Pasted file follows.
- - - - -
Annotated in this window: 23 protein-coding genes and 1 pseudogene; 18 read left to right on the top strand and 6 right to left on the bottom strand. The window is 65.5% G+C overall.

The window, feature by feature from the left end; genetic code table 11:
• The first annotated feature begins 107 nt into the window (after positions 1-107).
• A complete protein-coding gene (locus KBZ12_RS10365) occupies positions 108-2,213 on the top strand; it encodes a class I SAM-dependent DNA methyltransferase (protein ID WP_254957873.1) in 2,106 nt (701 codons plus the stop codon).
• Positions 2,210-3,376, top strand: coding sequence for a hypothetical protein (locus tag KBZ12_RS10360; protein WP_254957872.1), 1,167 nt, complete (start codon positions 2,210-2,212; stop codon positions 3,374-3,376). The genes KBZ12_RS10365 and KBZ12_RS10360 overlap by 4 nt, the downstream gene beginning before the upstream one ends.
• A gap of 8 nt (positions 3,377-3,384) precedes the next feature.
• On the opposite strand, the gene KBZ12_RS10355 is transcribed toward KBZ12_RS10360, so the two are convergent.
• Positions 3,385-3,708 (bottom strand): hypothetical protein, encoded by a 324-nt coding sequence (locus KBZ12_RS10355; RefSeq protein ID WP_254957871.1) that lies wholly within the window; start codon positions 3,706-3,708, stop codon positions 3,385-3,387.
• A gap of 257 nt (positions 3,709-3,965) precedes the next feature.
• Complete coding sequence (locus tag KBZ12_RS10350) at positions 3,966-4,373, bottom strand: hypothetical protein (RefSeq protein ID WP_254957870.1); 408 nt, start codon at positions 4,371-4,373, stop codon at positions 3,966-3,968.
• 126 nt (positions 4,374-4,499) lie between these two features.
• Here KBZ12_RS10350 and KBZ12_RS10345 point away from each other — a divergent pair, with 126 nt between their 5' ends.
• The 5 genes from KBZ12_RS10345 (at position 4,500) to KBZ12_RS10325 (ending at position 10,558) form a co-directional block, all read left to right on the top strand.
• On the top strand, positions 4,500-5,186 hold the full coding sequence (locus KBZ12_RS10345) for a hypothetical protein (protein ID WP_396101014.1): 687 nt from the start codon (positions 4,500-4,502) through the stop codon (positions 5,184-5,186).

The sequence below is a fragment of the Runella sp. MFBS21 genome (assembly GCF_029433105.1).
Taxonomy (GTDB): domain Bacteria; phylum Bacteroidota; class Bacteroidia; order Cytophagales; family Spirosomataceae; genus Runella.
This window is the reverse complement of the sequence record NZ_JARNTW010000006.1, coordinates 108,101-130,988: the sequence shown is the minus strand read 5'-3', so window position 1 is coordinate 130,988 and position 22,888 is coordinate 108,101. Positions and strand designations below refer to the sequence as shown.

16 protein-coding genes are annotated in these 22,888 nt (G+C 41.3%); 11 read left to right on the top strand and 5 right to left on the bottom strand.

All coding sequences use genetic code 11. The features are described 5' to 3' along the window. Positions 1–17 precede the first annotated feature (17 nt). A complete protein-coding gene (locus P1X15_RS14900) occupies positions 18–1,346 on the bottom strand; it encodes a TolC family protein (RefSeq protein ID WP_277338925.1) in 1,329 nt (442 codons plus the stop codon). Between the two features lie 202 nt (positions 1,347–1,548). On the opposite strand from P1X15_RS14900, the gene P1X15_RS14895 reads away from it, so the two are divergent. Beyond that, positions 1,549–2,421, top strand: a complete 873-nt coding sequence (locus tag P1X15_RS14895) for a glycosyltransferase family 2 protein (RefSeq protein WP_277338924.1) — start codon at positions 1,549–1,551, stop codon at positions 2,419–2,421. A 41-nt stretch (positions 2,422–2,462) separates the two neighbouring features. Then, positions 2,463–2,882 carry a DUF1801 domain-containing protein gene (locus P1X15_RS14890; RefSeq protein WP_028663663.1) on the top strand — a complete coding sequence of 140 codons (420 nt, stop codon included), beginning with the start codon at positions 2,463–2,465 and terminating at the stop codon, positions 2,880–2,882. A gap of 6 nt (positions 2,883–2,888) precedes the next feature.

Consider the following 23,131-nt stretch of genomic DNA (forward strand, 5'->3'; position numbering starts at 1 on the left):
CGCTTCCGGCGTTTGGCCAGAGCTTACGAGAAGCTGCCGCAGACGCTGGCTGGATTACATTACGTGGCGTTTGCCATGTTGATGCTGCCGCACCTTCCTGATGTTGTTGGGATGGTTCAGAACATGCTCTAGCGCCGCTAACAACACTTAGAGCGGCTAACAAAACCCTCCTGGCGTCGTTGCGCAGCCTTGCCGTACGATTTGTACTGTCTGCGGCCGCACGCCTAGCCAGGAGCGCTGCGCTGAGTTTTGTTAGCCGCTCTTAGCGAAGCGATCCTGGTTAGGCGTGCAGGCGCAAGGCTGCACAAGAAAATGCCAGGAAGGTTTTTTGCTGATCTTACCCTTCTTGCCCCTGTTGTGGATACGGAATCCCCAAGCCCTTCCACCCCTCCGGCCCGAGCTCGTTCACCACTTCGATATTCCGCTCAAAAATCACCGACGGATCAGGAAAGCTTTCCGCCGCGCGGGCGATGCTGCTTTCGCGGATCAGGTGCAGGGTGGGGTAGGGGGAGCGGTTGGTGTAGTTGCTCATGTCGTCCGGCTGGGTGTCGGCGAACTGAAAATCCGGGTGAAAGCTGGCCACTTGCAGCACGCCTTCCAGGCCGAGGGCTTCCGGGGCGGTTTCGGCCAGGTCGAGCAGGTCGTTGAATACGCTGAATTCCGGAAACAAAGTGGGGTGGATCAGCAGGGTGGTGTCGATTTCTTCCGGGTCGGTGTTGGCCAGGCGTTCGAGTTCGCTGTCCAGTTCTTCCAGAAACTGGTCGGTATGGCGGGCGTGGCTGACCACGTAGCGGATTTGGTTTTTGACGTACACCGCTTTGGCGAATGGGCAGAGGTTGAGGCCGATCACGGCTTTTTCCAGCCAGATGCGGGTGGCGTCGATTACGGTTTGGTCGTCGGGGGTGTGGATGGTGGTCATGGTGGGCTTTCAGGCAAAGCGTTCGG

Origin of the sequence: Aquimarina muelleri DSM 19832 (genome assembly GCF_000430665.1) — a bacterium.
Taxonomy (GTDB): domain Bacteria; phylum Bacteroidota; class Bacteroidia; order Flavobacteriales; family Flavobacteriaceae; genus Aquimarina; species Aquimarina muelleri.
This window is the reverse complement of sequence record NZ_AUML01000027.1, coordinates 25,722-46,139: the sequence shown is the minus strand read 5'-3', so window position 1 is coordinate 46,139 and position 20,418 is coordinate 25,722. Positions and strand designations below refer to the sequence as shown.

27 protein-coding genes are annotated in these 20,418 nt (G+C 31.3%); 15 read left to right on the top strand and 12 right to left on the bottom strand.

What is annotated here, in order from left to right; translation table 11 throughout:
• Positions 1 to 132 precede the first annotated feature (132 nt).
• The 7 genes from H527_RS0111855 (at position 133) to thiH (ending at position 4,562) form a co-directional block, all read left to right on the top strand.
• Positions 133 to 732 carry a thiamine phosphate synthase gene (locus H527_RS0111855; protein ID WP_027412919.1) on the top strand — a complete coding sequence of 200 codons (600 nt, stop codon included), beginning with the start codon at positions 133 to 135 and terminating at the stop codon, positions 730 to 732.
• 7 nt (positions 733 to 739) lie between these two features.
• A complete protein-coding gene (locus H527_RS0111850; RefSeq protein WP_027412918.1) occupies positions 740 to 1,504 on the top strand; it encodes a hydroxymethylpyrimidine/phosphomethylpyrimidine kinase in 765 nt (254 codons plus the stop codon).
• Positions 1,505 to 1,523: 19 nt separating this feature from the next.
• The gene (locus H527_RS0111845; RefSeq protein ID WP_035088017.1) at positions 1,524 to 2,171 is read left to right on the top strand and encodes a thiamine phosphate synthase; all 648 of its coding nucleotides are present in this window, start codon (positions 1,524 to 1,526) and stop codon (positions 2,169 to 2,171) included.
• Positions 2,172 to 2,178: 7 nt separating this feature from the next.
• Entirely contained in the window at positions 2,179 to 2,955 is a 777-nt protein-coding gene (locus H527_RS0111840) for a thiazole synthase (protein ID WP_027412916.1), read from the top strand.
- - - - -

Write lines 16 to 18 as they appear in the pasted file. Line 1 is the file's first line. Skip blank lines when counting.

Taxonomy (GTDB): domain Bacteria; phylum Bacteroidota; class Bacteroidia; order Cytophagales; family Spirosomataceae; genus Runella.
This window is the reverse complement of the sequence record NZ_JARNTW010000006.1, coordinates 108,101-130,988: the sequence shown is the minus strand read 5'-3', so window position 1 is coordinate 130,988 and position 22,888 is coordinate 108,101. Positions and strand designations below refer to the sequence as shown.

16 protein-coding genes are annotated in these 22,888 nt (G+C 41.3%); 11 read left to right on the top strand and 5 right to left on the bottom strand.